Entrepreneur fills niche with snail farming
Sandy McDonald of Green Bay laughs when she says her business startup is moving at a “snail’s pace.” That’s because her business is Cupid’s Arrow Escargot, and her niche will be raising snails.
“Why snails?” McDonald said. “The United States imports $300 million of escargot into the country every year and nearly all of it is grown and canned in Europe. When I saw this, I thought it would be a good business and started looking at regulations and doing research.”
What she learned is that snail farming presents a huge opportunity. There are only a few snail farms in the country, and there is a growing demand for the product due to its nutritional and medicinal attributes. Snails are used in everything from caviar to face cream.
McDonald, who has had a varied career including several years working for a commercial fisherman, says that she’s not afraid to work with her hands and get dirty. As a volunteer at The Farmory in Green Bay, she has been part of the “farm to table” movement and has learned how to grow livestock in a controlled environment.
“This is an opportunity to serve the community by growing our own food," she said. "Like others, I want to know where my food comes from, and make an imprint on our ecosystem.”
And, she thinks the snails fit the bill perfectly. She raves about the nutritional value and says they are a lean source of protein and high in vitamins and amino acids. In writing her business plan, she has talked to local chefs and been encouraged by their enthusiasm.
“You can stir fry them, sauté them, put them back in the shell and bake them. There are many recipes out there, and this would be something new for people in the area,” she said. “Once I have everything in place, I plan to visit restaurants because that will be about 75% of my business. The other 25% will be individuals who are health conscious and open to new sources of healthy protein.”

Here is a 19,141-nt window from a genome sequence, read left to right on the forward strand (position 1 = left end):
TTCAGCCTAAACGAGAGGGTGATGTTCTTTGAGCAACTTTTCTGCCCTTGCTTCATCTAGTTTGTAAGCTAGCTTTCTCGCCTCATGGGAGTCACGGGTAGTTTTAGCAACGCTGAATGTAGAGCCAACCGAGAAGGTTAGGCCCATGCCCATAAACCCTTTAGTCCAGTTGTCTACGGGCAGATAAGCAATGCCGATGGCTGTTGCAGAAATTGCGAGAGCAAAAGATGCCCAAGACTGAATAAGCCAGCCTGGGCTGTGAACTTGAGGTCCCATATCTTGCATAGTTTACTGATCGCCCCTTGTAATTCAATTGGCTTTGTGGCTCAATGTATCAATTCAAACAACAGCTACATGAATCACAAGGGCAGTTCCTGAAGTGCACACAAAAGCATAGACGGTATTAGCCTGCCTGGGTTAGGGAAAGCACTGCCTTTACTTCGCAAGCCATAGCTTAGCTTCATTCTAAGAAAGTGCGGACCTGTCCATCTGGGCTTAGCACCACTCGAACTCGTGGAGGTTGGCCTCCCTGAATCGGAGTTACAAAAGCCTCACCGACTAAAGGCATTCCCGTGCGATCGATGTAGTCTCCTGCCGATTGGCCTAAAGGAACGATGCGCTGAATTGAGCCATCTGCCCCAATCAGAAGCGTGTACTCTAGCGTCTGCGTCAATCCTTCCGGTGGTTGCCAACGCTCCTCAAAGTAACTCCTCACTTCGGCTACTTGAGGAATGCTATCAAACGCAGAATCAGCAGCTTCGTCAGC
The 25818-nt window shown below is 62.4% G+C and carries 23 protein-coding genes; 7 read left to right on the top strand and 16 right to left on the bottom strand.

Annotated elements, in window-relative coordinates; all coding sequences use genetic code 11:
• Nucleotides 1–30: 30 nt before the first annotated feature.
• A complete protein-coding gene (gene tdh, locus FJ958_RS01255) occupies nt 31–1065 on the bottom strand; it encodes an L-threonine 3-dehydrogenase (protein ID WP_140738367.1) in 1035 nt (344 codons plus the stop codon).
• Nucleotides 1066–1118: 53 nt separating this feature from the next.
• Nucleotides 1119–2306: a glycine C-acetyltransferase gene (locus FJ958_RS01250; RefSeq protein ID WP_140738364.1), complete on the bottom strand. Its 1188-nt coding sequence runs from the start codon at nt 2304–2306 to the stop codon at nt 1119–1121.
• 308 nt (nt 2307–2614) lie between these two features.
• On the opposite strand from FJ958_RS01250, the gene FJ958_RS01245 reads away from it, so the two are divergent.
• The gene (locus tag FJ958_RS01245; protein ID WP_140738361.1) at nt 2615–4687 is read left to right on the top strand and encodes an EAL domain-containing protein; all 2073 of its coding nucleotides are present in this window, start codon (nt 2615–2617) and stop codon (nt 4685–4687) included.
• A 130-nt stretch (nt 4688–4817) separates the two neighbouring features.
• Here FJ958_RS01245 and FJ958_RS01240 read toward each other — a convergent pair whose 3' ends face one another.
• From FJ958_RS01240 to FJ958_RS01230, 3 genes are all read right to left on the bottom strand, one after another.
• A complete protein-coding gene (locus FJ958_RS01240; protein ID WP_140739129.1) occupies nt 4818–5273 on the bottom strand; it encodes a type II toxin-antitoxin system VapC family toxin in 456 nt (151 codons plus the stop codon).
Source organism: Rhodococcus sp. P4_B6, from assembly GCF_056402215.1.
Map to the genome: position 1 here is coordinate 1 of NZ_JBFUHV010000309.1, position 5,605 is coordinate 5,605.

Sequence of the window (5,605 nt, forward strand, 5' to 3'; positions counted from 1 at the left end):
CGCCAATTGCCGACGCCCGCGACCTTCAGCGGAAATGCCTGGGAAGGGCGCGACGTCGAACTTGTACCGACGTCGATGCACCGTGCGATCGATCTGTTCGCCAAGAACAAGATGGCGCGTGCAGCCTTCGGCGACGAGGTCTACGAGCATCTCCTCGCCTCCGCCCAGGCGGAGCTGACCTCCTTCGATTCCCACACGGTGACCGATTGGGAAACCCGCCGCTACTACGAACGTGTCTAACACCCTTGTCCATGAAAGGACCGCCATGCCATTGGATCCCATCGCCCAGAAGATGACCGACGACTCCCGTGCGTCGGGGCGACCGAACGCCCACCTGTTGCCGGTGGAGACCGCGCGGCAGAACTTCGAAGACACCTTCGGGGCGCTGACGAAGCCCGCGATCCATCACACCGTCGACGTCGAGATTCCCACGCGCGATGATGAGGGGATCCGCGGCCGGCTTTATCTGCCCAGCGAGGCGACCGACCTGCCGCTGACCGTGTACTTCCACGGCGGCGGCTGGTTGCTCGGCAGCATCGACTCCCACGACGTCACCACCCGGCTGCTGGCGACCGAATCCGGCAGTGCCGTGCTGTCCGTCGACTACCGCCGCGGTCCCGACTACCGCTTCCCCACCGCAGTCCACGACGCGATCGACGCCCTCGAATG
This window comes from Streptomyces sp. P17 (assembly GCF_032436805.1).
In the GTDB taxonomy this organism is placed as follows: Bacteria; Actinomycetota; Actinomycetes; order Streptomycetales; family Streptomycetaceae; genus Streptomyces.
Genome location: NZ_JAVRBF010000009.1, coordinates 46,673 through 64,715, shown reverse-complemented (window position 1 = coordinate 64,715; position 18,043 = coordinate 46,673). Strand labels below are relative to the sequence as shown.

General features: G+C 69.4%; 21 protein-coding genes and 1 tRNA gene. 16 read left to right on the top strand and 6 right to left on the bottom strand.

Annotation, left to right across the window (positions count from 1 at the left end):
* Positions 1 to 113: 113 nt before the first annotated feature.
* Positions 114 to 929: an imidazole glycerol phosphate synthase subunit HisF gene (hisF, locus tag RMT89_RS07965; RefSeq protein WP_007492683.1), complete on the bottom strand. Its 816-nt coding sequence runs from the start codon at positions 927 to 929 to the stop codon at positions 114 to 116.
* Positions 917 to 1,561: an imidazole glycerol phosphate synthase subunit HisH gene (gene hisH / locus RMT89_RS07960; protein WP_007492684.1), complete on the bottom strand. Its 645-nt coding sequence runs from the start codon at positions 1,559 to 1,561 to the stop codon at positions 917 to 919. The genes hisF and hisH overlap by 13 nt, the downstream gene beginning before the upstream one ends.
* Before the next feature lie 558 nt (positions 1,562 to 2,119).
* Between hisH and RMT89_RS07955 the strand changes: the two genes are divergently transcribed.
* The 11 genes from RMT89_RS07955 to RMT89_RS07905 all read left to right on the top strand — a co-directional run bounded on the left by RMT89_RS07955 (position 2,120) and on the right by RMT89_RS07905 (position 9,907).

Until then, she is working with the Department of Agriculture so that the business will comply with the strict regulations. Because snails are considered an invasive species, they must be securely controlled. McDonald has looked at several locations and is in the process of picking one out.
“Snails don’t like to be dirty, and they don’t want to be cold,” she said. “They need the proper moisture. I want to raise them in a controlled environment in a curtain-type method.”
In addition to concerns about creating the proper environment, McDonald is also required to have a commercial kitchen because snails can’t be moved while alive because they could escape. She is hoping that the regulation might be modified to allow her to use an off-site kitchen while she gets the business going.
Once she has a location and the USDA has approved it, she will purchase stock from one of the other snail farms and plans to spend the first year building stock, learning, and getting the business to run efficiently. She has attended classes at EHub in Green Bay and is planning on working with a SCORE mentor. Ideally, she says she would like a partner to join in the venture.
As she continues to work toward her goal, her mission is to provide fresh, organic escargot farm to table to local chefs and restaurants throughout the Midwest region. Coming from a family of entrepreneurs, she says that starting this business is natural.
“I think it’s in our DNA; running a business has been so much a part of our lives. I am a very independent person and I like challenges. I’ve talked to a lot of people and everyone has been very positive. This is a road never traveled here. This is ground-breaking,” she said.
Tina Dettman-Bielefeldt is co-owner of DB Commercial Real Estate in Green Bay and past district director for SCORE, Wisconsin.